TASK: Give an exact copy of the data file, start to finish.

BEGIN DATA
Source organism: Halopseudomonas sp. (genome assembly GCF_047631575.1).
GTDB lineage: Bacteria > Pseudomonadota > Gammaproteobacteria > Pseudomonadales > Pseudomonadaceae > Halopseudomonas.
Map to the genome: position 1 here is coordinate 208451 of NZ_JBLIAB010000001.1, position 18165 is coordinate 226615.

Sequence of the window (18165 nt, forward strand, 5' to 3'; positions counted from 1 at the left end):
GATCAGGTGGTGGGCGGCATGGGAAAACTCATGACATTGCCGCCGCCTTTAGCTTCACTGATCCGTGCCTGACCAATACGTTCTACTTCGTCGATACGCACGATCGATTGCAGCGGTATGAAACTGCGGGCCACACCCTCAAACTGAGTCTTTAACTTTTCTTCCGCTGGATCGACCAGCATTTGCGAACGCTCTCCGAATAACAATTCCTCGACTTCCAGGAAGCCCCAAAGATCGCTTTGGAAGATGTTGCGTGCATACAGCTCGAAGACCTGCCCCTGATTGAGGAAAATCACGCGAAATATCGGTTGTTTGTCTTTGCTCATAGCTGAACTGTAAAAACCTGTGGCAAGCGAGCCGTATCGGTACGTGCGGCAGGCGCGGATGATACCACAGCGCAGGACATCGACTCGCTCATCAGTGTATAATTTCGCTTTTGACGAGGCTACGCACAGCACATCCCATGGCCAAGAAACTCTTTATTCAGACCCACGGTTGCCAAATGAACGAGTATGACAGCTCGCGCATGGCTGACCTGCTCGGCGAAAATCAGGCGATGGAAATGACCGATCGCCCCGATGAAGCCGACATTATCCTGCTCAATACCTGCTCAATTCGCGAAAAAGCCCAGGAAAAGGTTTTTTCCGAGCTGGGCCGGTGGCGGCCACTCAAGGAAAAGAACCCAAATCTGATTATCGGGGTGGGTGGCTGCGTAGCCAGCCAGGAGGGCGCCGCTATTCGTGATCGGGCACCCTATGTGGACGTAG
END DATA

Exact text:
Source organism: Halopseudomonas sp. (genome assembly GCF_047631575.1).
GTDB lineage: Bacteria > Pseudomonadota > Gammaproteobacteria > Pseudomonadales > Pseudomonadaceae > Halopseudomonas.
Map to the genome: position 1 here is coordinate 208451 of NZ_JBLIAB010000001.1, position 18165 is coordinate 226615.

Sequence of the window (18165 nt, forward strand, 5' to 3'; positions counted from 1 at the left end):
GATCAGGTGGTGGGCGGCATGGGAAAACTCATGACATTGCCGCCGCCTTTAGCTTCACTGATCCGTGCCTGACCAATACGTTCTACTTCGTCGATACGCACGATCGATTGCAGCGGTATGAAACTGCGGGCCACACCCTCAAACTGAGTCTTTAACTTTTCTTCCGCTGGATCGACCAGCATTTGCGAACGCTCTCCGAATAACAATTCCTCGACTTCCAGGAAGCCCCAAAGATCGCTTTGGAAGATGTTGCGTGCATACAGCTCGAAGACCTGCCCCTGATTGAGGAAAATCACGCGAAATATCGGTTGTTTGTCTTTGCTCATAGCTGAACTGTAAAAACCTGTGGCAAGCGAGCCGTATCGGTACGTGCGGCAGGCGCGGATGATACCACAGCGCAGGACATCGACTCGCTCATCAGTGTATAATTTCGCTTTTGACGAGGCTACGCACAGCACATCCCATGGCCAAGAAACTCTTTATTCAGACCCACGGTTGCCAAATGAACGAGTATGACAGCTCGCGCATGGCTGACCTGCTCGGCGAAAATCAGGCGATGGAAATGACCGATCGCCCCGATGAAGCCGACATTATCCTGCTCAATACCTGCTCAATTCGCGAAAAAGCCCAGGAAAAGGTTTTTTCCGAGCTGGGCCGGTGGCGGCCACTCAAGGAAAAGAACCCAAATCTGATTATCGGGGTGGGTGGCTGCGTAGCCAGCCAGGAGGGCGCCGCTATTCGTGATCGGGCACCCTATGTGGACGTAG